One of the rituals performed in the province to celebrate Nowruz is “Kusa” (also known as Kusa-Galin).
The ritual is practiced by groups of mummers, or the troupes of actors (also known as guisers) who visit people in disguise, walk from house to house, greeting their hosts, staging a sort of a play, sometimes performing a fertility magic rite, and collecting gifts in kind or in money as part of the festival.
Kusa is usually among the characters in the troupe accompanied by his rival (the white and the black Kusa), his bride (a boy disguised as a girl), a number of assistants, and some musicians.
The scenario includes a fight (in the form of chub-baazi) over the bride between Kusa and his rival, possibly her kidnapping, the death of Kusa, the girl’s lament over his body, and his revival.
The songs sung by the Kusa group comprise wishes of well-being for the household, a description of its prosperity, a plea for a gift, blessings and gratitude to the donors (or a curse for the mean ones).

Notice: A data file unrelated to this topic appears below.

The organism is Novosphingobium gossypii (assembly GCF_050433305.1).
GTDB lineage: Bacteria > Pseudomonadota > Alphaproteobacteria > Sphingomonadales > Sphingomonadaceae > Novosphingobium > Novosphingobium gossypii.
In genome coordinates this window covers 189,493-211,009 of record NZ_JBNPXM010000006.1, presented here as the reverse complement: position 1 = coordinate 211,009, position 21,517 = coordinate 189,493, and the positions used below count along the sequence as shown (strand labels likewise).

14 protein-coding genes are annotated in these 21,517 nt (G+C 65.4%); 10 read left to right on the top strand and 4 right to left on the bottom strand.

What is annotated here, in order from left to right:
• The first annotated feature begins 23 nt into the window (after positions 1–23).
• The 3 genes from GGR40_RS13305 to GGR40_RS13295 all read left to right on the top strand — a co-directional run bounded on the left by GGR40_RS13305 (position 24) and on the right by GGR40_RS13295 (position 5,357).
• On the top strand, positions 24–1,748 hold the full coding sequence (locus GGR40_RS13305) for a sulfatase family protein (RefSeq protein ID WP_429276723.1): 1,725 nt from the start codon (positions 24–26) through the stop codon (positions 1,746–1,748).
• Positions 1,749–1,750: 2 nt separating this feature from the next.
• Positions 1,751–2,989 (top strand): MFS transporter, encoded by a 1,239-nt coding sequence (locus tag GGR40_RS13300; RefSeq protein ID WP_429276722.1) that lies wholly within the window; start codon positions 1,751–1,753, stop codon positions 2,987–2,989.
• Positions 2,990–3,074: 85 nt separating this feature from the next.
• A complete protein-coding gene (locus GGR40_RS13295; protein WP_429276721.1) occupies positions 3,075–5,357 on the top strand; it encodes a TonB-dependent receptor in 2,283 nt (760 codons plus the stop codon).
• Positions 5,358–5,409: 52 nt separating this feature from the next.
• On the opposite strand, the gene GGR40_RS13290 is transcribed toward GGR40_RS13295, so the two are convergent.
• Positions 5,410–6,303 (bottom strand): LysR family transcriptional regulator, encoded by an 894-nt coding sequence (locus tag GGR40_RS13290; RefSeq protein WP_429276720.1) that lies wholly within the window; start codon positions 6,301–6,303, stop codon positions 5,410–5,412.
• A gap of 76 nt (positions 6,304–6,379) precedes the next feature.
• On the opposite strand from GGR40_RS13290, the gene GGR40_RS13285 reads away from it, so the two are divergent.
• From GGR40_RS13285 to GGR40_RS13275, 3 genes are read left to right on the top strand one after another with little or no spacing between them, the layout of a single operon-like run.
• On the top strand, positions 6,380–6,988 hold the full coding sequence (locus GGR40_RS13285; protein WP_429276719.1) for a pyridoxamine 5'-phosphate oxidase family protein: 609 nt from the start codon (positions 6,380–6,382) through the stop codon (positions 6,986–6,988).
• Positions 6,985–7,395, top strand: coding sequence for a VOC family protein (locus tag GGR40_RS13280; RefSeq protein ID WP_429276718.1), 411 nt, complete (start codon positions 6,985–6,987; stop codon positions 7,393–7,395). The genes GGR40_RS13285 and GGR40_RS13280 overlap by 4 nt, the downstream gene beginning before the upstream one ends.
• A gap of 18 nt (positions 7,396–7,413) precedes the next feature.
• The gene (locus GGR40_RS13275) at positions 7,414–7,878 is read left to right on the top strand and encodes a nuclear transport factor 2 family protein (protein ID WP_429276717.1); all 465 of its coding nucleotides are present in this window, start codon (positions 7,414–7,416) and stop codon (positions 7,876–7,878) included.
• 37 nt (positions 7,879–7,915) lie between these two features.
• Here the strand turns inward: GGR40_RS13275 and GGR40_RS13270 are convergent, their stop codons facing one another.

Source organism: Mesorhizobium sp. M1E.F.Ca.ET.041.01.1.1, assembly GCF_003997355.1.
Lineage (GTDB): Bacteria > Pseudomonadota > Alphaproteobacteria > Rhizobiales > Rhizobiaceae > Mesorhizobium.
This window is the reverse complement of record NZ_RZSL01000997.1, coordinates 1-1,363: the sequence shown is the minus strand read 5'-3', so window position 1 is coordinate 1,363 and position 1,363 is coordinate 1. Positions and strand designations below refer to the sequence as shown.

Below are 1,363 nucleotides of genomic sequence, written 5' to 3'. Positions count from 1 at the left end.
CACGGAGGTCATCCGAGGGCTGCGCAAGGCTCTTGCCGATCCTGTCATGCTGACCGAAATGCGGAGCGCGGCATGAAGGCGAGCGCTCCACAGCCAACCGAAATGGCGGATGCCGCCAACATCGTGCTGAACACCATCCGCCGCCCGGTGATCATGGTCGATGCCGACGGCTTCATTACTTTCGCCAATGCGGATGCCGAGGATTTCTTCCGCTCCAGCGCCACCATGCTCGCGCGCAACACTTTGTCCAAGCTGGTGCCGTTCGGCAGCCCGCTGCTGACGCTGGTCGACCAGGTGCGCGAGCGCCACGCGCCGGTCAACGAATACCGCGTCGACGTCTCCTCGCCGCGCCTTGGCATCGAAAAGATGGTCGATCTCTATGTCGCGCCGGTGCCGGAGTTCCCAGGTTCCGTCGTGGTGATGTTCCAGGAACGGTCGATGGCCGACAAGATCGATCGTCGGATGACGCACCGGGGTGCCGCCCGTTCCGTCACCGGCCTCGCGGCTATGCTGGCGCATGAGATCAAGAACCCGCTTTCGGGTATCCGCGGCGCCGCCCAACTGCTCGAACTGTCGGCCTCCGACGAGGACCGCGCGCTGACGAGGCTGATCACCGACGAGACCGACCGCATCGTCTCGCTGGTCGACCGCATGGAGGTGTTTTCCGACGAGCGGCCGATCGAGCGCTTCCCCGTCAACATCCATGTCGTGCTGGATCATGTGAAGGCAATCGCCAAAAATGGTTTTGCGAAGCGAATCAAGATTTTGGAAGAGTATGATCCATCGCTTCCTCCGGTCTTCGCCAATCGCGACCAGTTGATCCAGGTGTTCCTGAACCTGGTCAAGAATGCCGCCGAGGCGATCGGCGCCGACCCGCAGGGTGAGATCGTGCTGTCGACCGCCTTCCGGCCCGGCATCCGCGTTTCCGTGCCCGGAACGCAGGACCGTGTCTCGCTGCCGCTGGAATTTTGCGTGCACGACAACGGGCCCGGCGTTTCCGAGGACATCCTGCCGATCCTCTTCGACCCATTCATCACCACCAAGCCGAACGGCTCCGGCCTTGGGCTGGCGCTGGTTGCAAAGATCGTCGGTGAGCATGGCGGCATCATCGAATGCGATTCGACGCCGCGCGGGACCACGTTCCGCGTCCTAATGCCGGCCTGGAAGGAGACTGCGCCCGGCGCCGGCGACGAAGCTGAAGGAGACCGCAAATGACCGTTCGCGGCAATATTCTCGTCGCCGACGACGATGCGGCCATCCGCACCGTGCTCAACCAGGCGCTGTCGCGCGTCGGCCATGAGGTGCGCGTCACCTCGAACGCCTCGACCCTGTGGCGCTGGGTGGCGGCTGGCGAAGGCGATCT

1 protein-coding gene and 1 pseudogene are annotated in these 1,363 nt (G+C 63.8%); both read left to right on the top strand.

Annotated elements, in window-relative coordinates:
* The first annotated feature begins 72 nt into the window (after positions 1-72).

This tradition, which may be traced back to the age old death-and-resurrection myth, has been reported by early Islamic authors such as Masudi and in some more recent, secondary texts. Even Zoroastrian texts that mention the ritual appear to be based on Islamic sources, according to Encyclopedia Iranica.
There are striking parallels between the Kusa and East European Christian caroling traditions.
The ritual, practiced in western, northwestern, and central parts of Iran, been inscribed on the Iran National Heritage List.
One of the other rituals practiced in Hamadan and many other Iranian provinces is “Chomchomeh-Galin”.
The rainmaking ritual is conducted by children dressing up a big wooden spoon called Chomchomeh as a doll, naming it Chomchomeh-Galin.
Walkinghome to home while carrying the ChomchomehGalin, children bid the winter farewell and herald the new year, demanding gifts for their propitious news.
The following photos show people performing the two rituals in Hamadan’s Abshinevillage.